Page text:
Ecosystems

UK to spur research into climate impact on poor
February 6, 2008 09:36 AM - Reuters

LONDON (Reuters) - Britain will increase research into the possible impacts of climate change on the world's most vulnerable people, including deeper poverty and conflict, the international development minister said. Secretary of State Douglas Alexander said his department will spend 20 million pounds ($39.25 million) a year over the next five years, a tenfold increase, to pinpoint where global warming will hit hardest and show how to proof development against more extreme weather and rising seas.

Art Exhibit Melting Ice / A Hot Topic: Envisioning Change will travel to Monaco
February 6, 2008 09:23 AM - United Nations Environment Programme

The Natural World Museum (NWM) and the United Nations Environment Programme (UNEP) have revealed plans to bring their innovative and highly celebrated art exhibit, "Melting Ice / A Hot Topic: Envisioning Change", to the Principality of Monaco in honor of the official programming for the Tenth Special Session of UNEP's Governing Council/Global Ministerial Environment Forum on Globalization and Environment: Financing the Climate Challenge. This forum is the largest gathering of environmental leaders from across the globe.

Ecuador volcano spews rock, hundreds evacuated
February 6, 2008 07:48 AM - Reuters

BANOS, Ecuador (Reuters) - Ecuador's Tungurahua volcano spewed molten rock, gas and ash on Wednesday, increasing its activity and prompting authorities to evacuate hundreds of villagers living on the shadow of the mountain. Tungurahua, which means "Throat of Fire" in the native Quichua language, is a volcano 80 miles south of the capital, Quito. It last erupted in August 2006 and has been rumbling and belching up rock, gas and ash since January.

Indian law 'strangulates' biodiversity research
February 5, 2008 10:23 AM - , SciDevNet

[NEW DELHI] A group of Indian botanists say that the country's stringent biodiversity laws are stifling research. In an article in the latest issue of Current Science (25 January), published by the Indian Academy of Sciences, the scientists say India's "draconian" rules on free exchange of biological samples could "totally isolate Indian biodiversity researchers and is akin to a self-imposed siege on scientists in the country".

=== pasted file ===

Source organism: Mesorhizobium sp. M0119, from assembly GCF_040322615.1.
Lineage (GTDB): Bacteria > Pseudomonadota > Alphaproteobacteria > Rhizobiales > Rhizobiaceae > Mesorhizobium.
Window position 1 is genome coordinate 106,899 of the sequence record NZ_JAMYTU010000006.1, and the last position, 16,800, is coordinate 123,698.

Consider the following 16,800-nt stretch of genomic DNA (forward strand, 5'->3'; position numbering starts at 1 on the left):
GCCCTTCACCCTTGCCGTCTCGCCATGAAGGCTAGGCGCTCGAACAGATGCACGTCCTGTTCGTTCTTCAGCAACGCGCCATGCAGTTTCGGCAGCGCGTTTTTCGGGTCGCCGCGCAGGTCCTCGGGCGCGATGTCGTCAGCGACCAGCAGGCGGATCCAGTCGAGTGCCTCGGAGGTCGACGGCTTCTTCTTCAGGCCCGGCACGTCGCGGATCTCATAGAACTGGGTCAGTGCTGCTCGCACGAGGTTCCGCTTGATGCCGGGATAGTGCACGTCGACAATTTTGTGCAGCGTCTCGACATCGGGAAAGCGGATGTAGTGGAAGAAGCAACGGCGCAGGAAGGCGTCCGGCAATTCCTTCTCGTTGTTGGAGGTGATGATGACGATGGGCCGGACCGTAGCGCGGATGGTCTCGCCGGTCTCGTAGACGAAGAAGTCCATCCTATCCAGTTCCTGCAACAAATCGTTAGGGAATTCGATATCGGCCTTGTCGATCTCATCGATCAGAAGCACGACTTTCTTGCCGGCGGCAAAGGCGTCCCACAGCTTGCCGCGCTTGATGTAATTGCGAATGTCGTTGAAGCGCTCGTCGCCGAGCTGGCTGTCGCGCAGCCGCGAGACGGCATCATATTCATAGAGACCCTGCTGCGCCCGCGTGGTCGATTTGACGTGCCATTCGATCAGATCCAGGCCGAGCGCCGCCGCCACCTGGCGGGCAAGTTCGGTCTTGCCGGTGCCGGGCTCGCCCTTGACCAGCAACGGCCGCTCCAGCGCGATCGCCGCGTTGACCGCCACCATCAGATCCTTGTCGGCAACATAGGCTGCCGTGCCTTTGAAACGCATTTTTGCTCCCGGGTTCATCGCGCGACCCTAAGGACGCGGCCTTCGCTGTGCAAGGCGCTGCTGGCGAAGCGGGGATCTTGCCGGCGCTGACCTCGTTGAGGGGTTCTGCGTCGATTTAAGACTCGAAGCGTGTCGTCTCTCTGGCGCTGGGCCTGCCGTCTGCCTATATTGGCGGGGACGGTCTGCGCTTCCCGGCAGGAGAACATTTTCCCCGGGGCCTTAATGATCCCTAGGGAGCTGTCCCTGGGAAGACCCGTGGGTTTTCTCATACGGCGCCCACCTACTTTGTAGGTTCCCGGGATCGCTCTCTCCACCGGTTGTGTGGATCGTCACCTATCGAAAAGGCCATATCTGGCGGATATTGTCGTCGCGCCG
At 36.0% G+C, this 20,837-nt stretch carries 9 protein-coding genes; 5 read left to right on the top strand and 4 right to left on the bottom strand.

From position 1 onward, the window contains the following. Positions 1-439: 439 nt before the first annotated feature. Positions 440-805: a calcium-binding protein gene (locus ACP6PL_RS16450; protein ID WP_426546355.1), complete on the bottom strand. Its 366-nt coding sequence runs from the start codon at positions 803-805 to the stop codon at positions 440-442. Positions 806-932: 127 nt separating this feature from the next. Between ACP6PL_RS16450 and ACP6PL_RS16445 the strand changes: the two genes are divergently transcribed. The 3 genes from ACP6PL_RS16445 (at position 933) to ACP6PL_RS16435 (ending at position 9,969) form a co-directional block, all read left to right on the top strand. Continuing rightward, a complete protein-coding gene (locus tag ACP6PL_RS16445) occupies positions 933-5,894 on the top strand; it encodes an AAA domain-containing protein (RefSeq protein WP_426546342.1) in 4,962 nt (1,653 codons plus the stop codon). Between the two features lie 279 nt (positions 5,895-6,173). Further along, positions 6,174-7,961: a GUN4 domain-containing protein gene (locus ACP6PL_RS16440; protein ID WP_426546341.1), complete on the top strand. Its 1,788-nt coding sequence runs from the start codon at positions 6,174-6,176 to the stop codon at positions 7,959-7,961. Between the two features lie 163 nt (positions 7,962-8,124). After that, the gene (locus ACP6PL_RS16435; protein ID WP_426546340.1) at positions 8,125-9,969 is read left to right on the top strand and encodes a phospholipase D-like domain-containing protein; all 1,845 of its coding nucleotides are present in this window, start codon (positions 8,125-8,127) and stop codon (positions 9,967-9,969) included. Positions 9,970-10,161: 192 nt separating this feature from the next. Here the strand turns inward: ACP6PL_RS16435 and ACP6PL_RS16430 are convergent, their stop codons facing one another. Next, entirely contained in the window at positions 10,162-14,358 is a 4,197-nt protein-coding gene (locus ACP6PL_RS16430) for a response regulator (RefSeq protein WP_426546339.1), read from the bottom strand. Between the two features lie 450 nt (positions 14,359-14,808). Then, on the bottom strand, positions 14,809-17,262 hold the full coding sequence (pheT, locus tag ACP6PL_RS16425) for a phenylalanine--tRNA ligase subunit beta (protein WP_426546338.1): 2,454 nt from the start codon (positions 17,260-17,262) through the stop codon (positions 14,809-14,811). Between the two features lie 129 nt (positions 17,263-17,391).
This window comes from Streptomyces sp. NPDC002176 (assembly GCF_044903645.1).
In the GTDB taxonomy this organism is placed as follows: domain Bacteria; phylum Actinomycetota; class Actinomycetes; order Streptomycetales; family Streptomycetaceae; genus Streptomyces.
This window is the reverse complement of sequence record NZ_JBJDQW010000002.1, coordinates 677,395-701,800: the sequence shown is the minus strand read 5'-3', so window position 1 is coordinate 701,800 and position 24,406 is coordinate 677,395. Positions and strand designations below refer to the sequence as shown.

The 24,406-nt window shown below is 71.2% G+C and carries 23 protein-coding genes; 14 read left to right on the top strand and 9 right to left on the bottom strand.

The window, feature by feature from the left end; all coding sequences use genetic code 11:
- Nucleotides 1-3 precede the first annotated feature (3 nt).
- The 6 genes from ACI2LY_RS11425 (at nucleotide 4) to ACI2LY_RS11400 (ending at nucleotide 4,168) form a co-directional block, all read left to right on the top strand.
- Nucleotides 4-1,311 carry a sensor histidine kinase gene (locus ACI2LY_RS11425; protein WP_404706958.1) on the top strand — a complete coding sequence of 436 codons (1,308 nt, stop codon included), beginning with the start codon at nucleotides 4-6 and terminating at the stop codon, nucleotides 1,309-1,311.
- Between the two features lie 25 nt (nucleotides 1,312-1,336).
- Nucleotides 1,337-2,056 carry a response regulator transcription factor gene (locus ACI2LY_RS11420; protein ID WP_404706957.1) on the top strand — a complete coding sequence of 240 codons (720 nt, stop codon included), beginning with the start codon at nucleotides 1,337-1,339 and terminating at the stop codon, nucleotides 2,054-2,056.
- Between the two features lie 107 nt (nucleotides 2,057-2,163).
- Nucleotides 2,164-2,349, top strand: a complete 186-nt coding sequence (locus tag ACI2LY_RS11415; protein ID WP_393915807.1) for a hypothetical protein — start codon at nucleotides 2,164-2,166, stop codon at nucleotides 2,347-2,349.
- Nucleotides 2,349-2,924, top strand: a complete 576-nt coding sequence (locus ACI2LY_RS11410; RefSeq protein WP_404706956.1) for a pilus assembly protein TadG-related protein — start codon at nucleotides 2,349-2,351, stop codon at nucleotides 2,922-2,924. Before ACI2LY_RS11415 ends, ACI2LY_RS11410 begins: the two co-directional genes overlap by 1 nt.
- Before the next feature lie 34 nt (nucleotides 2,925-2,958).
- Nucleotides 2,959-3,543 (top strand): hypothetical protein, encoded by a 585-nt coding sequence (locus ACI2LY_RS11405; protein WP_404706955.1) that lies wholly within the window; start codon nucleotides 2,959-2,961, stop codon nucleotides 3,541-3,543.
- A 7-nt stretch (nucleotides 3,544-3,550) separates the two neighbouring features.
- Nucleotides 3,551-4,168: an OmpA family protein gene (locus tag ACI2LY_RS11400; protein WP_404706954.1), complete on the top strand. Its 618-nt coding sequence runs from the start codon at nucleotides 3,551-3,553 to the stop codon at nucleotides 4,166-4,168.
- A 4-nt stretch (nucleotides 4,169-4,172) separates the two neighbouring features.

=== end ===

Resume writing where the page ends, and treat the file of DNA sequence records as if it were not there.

California to Require Net-Zero-Energy Buildings
February 5, 2008 10:11 AM - , BuildingGreen

Every two years, the California Energy Commission (CEC) releases an Integrated Energy Policy Report in which it makes recommendations for energy policy in the state, including changes to Title 24, the energy efficiency portion of the building codes. In its 2007 report, CEC recommends adjusting Title 24 to require net-zero-energy performance in residential buildings by 2020 and in commercial buildings by 2030. According to Panama Bartholomy of CEC, the commission does not need new legislation to incorporate these goals and is already moving to put them in place. “The 2008 standards will get us closer to these recommendations,” he said, referring to the Title 24 update currently moving through the state’s rulemaking process.

Dutch mull ideas to defend coast from rising seas
February 4, 2008 10:34 AM - Reuters

AMSTERDAM (Reuters) - Dutch water experts met on Monday to look at ways of protecting the nation's fragile coast from rising sea levels, including one proposal to build man-made islands -- one in the shape of a massive tulip. "We will discuss plans that can change the Netherlands forever," Economy Minister Maria van der Hoeven told the meeting at a seaside hotel in Scheveningen overlooking the North Sea.

Roost Of Millions Of Migratory Swallows Threatened
February 4, 2008 09:14 AM - Wildlife Conservation Society

Wildlife Conservation Society scientists say the site is only one of two known roosts in Cross River State, a coastal region in southeastern Nigeria. The site is approximately two kilometers outside of Cross River National Park. Preliminary surveys by WCS indicate that the site may attract millions of swallows and be of international significance. The roost appears to be under threat of destruction from advancing farms and may require conservation measures to survive, according to WCS, which has already contacted park officials to see if the roost can be formally protected.

China battles "coldest winter in 100 years"
February 4, 2008 04:38 AM - Reuters

CHENZHOU, China (Reuters) - Millions remained stranded in China on Monday ahead of the biggest holiday of the year as parts of the country suffered their coldest winter in a century.

Warmer Ocean Could Reduce Number of Atlantic Hurricane Landfalls
February 3, 2008 09:51 AM - NOAA

A warming global ocean — influencing the winds that shear off the tops of developing storms — could mean fewer Atlantic hurricanes striking the United States according to new findings by NOAA climate scientists. Furthermore, the relative warming role of the Pacific, Indian and Atlantic oceans is important for determining Atlantic hurricane activity.

Agriculture is Altering Mississippi River Chemistry
February 3, 2008 09:26 AM - , Organic Consumers Association

BATON ROUGE, Louisiana - Over the past 50 years, farming has altered the hydrology and chemistry of the Mississippi River, injecting more carbon dioxide into the river and raising river discharge, finds a study by researchers at Louisiana State and Yale universities. LSU Professor R. Eugene Turner and graduate student Whitney Broussard, along with their colleagues at Yale, tracked changes in the discharge of water and the concentration of bicarbonate, which forms when carbon dioxide in soil water dissolves rock minerals.

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